Saturday, November 05, 2016

Notes on Teensy, Arduino, Max and USB Serial

There is some nuance to using USB Serial with Arduino and Teensy together with Max that is worth highlighting

I have tested a setup with Teensy 3.5 hardware and Windows 10 as a virtual machine, as seen below. The setup should be comparable when also using Teensy 2.0, LC, 3.2 and 3.6, and Windows 8.0 and 8.1. 
 





In general, the process to get this working is as follows.

Write Arduino Code and Upload to Teensy


  • Select Tools > Teensy 2.0 (or LC, or whichever board is being used)
    • In the example video, this is Teensy 3.5
  • Select Tools > USB Type Serial
  • Select Tools > CPU Speed > 16MHz (or 48MHz, or whichever CPU speed is the native CPU speed)
    • In the example video, this is 120MHz
  • In the setup(), open a Serial port by using Serial.begin(57600) - or at any other baud rate. 57600 should be functionally solid and fast enough.
    • In the example video, this is 57600 baud
  • In the loop(), use Serial.write() to send a value as an unsigned int or byte in the range 0 - 255 to the serial port to Max
    • In the example, a number is incremented from 0 to 255. This number is then sent to the serial port output of the Teensy using the Serial.write() function.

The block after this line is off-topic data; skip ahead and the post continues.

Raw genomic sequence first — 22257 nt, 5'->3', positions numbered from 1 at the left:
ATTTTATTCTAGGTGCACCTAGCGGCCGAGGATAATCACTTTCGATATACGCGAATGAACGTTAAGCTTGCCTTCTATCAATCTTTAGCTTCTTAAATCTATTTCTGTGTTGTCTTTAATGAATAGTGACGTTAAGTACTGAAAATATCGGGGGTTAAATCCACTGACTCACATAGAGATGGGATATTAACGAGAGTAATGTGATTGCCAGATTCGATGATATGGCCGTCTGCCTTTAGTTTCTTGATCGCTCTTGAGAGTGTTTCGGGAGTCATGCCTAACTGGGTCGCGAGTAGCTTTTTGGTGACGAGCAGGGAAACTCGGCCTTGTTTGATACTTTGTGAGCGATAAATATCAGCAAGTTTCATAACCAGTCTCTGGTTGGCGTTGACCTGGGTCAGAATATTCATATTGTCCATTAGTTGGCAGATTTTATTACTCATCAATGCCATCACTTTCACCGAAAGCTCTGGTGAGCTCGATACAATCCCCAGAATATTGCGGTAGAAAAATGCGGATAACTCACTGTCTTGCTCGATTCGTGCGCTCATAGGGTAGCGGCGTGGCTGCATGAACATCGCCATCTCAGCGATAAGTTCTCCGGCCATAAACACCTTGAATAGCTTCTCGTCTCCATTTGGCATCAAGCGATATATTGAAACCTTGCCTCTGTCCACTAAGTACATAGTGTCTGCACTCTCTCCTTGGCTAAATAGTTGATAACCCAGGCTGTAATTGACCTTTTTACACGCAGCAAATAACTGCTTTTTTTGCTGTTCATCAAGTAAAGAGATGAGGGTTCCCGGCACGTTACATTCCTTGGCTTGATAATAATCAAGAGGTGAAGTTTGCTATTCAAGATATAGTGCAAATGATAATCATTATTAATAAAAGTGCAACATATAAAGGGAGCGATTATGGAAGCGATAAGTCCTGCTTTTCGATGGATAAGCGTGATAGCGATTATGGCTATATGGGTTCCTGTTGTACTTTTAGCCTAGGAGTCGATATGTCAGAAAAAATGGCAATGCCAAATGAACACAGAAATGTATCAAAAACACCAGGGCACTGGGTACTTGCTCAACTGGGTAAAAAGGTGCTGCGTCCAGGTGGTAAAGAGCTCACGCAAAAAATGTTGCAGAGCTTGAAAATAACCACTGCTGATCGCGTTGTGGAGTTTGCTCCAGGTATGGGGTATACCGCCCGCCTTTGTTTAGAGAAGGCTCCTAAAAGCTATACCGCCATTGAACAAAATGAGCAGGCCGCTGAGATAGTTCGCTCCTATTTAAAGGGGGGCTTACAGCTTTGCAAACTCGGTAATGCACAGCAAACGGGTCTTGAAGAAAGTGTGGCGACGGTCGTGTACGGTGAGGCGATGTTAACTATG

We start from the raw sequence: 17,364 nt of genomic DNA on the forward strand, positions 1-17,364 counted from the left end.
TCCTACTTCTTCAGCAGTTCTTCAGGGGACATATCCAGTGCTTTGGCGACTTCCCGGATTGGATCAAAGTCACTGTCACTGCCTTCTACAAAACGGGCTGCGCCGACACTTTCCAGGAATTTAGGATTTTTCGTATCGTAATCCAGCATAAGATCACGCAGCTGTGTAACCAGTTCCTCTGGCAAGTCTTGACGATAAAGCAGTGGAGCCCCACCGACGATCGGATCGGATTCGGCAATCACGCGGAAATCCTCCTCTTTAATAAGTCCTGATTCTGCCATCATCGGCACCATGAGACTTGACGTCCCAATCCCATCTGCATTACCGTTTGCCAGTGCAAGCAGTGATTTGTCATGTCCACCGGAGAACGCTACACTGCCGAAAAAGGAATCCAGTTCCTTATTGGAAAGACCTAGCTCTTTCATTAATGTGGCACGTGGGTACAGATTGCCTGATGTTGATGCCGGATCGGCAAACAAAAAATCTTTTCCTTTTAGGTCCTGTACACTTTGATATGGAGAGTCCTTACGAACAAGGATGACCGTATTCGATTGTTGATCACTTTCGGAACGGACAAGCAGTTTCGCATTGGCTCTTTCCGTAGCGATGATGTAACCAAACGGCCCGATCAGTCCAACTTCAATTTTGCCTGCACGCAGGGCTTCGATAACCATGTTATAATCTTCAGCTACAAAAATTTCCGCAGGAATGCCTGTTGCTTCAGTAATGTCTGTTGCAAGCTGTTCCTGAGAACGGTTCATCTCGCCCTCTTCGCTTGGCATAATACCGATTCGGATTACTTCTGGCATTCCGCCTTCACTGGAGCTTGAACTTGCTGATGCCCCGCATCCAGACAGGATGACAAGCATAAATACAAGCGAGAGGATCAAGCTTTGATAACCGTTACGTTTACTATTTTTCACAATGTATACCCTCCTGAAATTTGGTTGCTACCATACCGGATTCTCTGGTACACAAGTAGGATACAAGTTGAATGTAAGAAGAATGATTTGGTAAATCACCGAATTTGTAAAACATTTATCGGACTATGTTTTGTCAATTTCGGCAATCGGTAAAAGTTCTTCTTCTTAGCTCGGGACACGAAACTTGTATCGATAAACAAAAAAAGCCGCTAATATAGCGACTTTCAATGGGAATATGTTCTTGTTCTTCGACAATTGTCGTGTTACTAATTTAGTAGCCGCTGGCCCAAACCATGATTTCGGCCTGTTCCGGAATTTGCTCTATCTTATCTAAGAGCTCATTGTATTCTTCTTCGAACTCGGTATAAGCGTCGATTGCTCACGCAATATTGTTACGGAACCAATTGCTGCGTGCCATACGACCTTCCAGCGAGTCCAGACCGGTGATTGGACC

• This number that is sent could be a value from elsewhere (analog pin, digital pin, random value, value from the i2c bus, value from the SPI bus etc).
    • Note that Serial.print(), Serial.println and Serial.write() are not equivalent.
    • The function used will depend on where the data should end up after it exits the serial port of the Teensy:
      • Serial.print() is most useful when sending serial data from Teensy to the Serial Monitor in the Arduino IDE without generating a line break. This is not useful for sending data to Max. 
      • Serial.print() will send the input argument as a series of ASCII character code bytes. For example, Serial.print(150) - where 150 is a byte or an int - will cause the Teensy to send the ASCII character '1' (which is represented by the byte value 49), followed by the ASCII character '5' (which is represented by the byte value 53), followed by the ASCII character '0' (which is represented by the byte value 48).
      • Three values are sent, and the Arduino IDE reads these three values and prints out the human-readable number 150. Learn more about ASCII values here: http://www.asciitable.com/ and learn more about Serial.print() here https://www.arduino.cc/en/Serial/Print